The American Kennel Club has offered to pay for all of Bemis’ veterinary bills, the newspaper reported.

Bemis disappeared after being let out into the back yard one night, Accettola said. “I went out to the backyard to see what was going on and sure enough he wasn’t there. It was just like he vanished without a trace,” she said.

She adopted the dog about nine years ago while living in upstate New York with her husband, Donavon Both were in the military, Kelly was a combat medic in the Army and Donavon was a nuclear engineer in the Navy.

Upon reuniting with her dog, Accettola cried: “Oh, my gosh, Bemis. Hi sweetheart. You look just the same.”

“You know, you hear these miracle stories about people who get their missing pets back after years apart and you think, ‘That’ll never happen to me,'” she said later. “But my God, it has.”

(Photo: NBC26, Scripps Media, Inc.)

A party in the Bay of Dogs

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The townhouse community in which I live is divided into bays.

On my bay — Bay 8 — there are 20 housing units. There are two or three children. And there are 27 dogs.

DSC05942(Let me repeat that for your burglars: There are 27 dogs.)

Every once in a while when the weather gets nice and the neighbors get coordinated, a dog party is scheduled — held at the bay’s dead end, right in front of my house.

Everybody brings beverages and appetizers and lawn chairs and their dogs.

And then the festivities begin.

With only a few exceptions, the dogs behaved exceptionally well.

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One (not mine) got into the apple pie somebody brought. Another (mine) peed in the middle of the seating area. Otherwise, they behaved in an exemplary manner.

The humans did OK, too.

DSC05915The only rowdiness came when a couple of cars pulled up in front of a home recently listed for sale.

Based on their luxury cars, some neighbors assumed they were investors, who would buy the house and rent it. (Owner-occupied homes are preferred.) So there was some talk of sending all the dogs to that house to bark and poop and generally create a bad impression. (The dogs did not oblige.)

There were big dogs and small dogs, puppies and elderly dogs, the vast majority of them having come from shelters and rescues.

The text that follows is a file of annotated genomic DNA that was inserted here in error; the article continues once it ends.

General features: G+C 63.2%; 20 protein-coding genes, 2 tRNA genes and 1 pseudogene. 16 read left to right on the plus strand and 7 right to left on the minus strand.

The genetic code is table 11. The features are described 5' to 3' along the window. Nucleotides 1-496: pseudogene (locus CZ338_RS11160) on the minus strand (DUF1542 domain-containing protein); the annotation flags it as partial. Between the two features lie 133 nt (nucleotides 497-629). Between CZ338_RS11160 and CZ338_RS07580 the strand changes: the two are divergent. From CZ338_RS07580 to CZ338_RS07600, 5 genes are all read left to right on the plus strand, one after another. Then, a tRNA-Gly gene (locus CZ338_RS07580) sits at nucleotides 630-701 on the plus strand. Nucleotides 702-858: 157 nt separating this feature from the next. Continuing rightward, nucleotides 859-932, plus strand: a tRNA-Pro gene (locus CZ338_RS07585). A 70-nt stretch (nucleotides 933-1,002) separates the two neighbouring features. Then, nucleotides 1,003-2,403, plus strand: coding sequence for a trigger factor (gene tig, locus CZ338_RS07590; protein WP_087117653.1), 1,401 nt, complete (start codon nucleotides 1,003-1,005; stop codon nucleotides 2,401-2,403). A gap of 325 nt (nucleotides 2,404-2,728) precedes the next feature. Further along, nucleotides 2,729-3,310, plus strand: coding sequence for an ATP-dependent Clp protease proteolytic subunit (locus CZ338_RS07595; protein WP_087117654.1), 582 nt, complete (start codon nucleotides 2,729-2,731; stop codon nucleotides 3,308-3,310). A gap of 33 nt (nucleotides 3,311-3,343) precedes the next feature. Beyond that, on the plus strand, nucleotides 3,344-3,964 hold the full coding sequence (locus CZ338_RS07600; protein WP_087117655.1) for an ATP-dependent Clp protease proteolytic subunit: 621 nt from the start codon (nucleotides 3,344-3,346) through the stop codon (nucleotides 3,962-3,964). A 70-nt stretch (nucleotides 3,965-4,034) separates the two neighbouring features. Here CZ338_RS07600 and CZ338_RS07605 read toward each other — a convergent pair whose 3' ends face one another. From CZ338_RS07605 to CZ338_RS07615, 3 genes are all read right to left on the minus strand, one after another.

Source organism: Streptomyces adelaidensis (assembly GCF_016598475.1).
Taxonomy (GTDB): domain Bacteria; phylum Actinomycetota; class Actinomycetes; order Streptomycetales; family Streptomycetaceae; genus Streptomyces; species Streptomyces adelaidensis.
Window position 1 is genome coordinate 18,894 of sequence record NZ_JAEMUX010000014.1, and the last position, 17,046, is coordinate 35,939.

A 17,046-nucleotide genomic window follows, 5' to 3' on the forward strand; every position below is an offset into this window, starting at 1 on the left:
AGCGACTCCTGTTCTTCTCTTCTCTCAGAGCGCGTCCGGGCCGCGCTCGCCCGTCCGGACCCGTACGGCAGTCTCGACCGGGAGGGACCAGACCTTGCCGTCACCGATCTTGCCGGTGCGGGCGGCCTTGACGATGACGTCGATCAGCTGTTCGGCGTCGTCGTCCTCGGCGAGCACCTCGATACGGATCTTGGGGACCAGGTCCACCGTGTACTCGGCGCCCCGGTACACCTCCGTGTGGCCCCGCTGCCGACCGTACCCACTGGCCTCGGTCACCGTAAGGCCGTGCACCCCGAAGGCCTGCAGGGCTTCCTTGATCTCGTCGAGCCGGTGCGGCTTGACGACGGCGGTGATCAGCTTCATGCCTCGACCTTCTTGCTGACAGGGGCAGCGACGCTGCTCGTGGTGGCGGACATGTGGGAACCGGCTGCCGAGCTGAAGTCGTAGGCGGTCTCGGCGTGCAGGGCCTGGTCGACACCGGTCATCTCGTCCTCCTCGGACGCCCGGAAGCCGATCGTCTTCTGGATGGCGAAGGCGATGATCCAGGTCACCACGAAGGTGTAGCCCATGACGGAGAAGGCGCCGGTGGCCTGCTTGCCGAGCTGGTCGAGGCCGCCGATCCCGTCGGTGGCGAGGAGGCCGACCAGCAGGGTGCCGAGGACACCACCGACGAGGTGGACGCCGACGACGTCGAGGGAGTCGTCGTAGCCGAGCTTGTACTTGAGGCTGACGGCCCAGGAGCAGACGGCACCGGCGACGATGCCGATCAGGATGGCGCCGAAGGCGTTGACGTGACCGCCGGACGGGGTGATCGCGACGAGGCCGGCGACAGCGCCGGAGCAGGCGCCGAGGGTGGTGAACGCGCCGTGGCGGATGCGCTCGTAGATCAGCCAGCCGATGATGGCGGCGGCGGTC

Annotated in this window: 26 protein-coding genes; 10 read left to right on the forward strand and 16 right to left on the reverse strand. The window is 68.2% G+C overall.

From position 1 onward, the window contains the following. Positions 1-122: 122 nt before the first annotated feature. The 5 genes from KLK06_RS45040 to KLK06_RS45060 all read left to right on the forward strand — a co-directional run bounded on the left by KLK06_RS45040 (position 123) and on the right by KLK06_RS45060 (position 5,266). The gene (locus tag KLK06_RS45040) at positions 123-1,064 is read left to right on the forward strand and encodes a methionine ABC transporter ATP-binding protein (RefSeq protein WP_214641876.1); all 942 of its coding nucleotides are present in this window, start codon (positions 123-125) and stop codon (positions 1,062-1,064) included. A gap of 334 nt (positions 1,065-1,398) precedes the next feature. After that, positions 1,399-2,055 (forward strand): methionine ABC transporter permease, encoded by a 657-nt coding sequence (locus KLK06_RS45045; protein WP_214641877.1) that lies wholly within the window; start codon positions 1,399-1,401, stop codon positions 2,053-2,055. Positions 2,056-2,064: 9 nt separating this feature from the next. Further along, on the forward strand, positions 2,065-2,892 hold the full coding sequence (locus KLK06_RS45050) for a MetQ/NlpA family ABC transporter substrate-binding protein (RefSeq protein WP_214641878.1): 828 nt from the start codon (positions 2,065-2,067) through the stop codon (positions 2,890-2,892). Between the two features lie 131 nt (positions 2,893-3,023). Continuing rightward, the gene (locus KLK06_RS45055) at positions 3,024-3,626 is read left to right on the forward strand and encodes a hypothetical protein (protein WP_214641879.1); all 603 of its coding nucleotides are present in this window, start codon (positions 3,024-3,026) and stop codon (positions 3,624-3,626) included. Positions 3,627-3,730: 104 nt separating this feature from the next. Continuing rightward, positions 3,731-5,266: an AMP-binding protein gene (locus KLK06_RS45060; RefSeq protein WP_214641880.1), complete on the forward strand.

At least two of my neighbors have five dogs. They would bring one or two to the party at a time, return them to their houses, and then come back with more.

The plethora of pooches is one of the things that attracted me to the community, and Bay 8 in particular.

DSC06038If ever a neighborhood needed a dog park, it is this one. There’s enough demand that the homeowner’s association recently gave the OK, at least unofficially, to letting people and their dogs use the fenced-in tennis courts, which are seldom used for tennis.

Everybody knows socialization is good for dogs, and good for humans. In communities like mine, where residents can often keep to themselves, dogs are probably the main way that people come together. And — though I’ve only been to one — dogs are far less boring and far more fun than homeowner’s association meetings.

If you’d like to see more photos of the dog party, you can check out the album I posted to the ohmidog! Facebook page.

Nervous dog owners = nervous dogs

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Leave it to scientists to confirm what we already know, and to do so using words we don’t begin to understand.

Case in point: Nervous dogs often have nervous owners. This is not to say a nervous dog can’t have a cool as a cucumber (coolus cucumberus) owner. Nor is it to say some highly twitchy (humanus nervosa) folks can’t have calm dogs.